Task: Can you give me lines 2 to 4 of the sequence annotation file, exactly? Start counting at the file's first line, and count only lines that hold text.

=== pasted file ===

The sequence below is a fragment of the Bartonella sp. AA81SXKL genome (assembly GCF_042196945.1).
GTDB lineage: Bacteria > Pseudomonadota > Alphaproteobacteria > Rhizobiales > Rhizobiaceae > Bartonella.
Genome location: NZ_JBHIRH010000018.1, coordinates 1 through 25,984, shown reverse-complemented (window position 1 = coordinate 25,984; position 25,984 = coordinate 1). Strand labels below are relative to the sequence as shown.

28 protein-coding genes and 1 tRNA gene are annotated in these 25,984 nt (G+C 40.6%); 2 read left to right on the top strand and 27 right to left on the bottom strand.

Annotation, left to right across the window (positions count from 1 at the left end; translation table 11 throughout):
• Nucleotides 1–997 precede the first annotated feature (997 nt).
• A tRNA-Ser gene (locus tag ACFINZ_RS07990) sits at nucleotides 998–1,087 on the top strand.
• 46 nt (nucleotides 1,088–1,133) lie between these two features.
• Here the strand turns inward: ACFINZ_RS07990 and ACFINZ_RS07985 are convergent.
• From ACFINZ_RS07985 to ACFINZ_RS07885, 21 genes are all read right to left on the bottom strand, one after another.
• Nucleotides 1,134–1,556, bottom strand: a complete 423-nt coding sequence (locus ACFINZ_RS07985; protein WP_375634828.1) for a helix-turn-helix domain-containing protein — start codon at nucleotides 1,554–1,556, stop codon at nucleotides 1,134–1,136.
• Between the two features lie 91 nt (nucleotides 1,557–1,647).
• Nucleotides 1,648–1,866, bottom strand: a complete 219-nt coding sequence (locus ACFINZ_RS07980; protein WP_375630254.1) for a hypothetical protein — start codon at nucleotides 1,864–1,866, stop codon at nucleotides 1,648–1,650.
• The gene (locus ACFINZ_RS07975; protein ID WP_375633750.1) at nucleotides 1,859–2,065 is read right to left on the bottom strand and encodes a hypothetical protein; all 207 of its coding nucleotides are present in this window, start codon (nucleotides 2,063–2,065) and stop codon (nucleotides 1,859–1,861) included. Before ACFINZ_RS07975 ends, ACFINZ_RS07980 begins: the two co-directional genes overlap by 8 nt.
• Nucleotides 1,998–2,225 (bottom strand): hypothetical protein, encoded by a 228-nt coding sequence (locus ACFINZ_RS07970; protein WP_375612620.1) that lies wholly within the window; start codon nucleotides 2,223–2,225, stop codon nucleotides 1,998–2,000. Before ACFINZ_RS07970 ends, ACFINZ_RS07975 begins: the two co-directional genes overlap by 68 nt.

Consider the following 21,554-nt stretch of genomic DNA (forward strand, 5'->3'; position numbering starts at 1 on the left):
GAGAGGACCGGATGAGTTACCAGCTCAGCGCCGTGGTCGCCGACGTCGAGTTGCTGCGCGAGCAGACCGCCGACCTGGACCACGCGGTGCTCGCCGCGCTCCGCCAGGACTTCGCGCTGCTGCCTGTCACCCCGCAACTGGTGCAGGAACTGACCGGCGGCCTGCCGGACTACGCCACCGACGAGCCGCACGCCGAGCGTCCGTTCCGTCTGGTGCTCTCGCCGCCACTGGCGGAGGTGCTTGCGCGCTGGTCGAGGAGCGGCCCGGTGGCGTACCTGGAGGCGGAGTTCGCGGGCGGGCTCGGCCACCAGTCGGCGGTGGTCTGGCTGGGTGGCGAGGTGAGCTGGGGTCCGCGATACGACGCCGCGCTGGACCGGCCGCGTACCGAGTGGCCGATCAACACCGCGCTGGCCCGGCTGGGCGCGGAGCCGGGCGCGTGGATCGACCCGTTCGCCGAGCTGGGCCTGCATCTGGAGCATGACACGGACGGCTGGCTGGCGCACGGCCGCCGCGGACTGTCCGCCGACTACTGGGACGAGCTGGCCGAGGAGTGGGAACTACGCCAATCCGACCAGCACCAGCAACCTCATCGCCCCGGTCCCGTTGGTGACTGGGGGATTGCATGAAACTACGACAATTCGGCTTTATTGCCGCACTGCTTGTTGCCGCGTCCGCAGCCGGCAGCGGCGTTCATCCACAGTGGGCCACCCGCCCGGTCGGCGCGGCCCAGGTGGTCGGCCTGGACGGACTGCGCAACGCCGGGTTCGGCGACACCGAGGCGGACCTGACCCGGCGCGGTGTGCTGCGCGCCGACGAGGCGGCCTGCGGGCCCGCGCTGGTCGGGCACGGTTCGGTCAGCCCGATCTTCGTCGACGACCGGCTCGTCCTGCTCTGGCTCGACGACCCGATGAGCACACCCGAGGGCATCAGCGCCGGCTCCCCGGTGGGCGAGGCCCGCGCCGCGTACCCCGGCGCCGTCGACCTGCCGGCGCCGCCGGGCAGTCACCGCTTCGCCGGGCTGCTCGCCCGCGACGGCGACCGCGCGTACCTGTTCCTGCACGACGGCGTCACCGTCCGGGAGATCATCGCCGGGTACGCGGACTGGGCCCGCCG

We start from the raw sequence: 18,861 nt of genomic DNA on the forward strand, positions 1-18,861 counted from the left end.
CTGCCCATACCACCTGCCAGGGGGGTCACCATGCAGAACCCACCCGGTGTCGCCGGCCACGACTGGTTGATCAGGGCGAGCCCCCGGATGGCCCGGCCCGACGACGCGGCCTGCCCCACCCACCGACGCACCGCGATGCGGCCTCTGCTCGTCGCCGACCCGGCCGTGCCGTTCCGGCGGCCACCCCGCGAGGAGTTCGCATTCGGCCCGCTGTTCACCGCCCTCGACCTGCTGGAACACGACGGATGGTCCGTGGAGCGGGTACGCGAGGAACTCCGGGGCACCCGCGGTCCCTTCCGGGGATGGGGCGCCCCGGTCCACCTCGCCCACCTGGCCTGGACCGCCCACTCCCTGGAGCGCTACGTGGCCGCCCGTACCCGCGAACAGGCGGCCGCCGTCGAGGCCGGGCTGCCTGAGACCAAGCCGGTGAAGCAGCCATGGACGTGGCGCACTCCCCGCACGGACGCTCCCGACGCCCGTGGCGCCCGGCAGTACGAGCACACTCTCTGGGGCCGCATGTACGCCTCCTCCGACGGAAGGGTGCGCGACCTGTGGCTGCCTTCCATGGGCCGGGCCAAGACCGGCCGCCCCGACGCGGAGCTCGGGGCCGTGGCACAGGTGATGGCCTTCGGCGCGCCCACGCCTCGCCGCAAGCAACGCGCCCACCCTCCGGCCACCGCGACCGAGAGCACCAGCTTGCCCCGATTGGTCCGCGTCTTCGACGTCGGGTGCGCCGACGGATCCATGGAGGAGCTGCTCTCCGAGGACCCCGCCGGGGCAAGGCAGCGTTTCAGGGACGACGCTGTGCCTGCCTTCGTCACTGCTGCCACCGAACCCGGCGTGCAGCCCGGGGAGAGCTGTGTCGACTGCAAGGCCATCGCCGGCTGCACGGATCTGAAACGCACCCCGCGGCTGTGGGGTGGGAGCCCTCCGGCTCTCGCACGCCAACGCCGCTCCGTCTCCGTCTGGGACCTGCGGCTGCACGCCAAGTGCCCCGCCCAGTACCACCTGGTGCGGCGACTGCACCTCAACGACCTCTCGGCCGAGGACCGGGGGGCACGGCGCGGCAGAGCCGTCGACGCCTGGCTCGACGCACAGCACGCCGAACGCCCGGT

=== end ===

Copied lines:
GTDB lineage: Bacteria > Pseudomonadota > Alphaproteobacteria > Rhizobiales > Rhizobiaceae > Bartonella.
Genome location: NZ_JBHIRH010000018.1, coordinates 1 through 25,984, shown reverse-complemented (window position 1 = coordinate 25,984; position 25,984 = coordinate 1). Strand labels below are relative to the sequence as shown.

28 protein-coding genes and 1 tRNA gene are annotated in these 25,984 nt (G+C 40.6%); 2 read left to right on the top strand and 27 right to left on the bottom strand.